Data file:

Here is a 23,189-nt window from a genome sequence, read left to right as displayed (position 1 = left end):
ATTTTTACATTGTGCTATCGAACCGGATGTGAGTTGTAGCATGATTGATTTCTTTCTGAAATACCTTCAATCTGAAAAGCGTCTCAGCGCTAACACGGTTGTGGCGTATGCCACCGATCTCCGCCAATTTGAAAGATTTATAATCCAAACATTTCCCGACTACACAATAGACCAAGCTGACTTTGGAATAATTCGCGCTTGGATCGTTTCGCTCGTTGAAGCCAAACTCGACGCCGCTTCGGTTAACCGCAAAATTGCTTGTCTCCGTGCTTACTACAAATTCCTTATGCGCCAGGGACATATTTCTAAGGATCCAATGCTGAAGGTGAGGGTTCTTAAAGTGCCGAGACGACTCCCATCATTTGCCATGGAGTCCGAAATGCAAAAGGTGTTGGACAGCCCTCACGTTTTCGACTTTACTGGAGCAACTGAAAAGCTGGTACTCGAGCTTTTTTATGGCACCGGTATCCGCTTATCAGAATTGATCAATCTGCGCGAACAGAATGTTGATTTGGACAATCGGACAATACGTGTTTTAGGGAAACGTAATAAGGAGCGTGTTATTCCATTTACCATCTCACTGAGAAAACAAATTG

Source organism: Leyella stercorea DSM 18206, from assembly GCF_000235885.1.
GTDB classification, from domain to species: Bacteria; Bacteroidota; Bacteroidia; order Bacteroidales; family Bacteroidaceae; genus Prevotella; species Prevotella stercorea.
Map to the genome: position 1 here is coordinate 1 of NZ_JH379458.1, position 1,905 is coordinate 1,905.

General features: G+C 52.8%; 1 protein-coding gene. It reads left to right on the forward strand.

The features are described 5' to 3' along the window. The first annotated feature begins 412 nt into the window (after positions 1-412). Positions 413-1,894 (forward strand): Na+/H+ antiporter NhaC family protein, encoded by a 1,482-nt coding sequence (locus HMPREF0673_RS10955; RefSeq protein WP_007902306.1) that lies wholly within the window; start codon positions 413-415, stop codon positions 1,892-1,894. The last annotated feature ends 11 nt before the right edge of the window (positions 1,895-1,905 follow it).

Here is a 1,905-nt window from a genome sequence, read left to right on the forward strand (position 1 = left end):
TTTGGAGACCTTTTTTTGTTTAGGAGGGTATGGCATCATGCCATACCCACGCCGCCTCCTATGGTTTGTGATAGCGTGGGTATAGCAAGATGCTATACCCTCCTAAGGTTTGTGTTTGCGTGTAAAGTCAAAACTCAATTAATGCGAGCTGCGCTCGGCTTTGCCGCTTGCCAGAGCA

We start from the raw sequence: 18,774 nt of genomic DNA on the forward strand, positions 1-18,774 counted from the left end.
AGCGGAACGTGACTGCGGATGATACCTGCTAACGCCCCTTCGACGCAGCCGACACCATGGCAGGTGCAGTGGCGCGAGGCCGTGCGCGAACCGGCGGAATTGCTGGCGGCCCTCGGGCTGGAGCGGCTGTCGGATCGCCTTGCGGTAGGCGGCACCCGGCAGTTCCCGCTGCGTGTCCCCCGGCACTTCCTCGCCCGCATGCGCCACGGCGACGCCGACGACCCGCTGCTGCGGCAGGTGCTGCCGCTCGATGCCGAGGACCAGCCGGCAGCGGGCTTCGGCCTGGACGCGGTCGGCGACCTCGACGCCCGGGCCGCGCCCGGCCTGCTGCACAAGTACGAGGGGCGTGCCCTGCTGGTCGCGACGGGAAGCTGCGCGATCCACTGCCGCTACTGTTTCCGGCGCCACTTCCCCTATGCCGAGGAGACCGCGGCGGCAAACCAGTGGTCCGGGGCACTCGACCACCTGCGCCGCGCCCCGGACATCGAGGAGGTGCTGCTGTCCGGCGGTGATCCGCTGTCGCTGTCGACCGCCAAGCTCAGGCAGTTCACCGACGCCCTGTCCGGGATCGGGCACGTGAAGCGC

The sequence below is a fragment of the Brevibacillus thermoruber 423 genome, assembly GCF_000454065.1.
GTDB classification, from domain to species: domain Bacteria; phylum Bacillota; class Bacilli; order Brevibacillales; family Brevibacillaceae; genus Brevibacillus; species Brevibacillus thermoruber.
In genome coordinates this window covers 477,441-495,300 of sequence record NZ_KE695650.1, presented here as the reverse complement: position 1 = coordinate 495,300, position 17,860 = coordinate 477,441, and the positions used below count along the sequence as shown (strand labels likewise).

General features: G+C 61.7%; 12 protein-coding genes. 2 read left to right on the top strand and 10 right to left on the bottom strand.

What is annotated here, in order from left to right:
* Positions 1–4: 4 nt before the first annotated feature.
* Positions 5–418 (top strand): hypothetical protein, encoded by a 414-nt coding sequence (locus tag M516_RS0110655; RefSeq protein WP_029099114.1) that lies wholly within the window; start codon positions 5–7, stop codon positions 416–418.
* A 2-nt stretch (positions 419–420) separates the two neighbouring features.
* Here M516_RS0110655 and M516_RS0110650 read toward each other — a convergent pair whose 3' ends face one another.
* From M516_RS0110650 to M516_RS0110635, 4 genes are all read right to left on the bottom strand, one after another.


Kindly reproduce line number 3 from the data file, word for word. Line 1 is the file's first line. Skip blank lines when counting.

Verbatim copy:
Source organism: Leyella stercorea DSM 18206, from assembly GCF_000235885.1.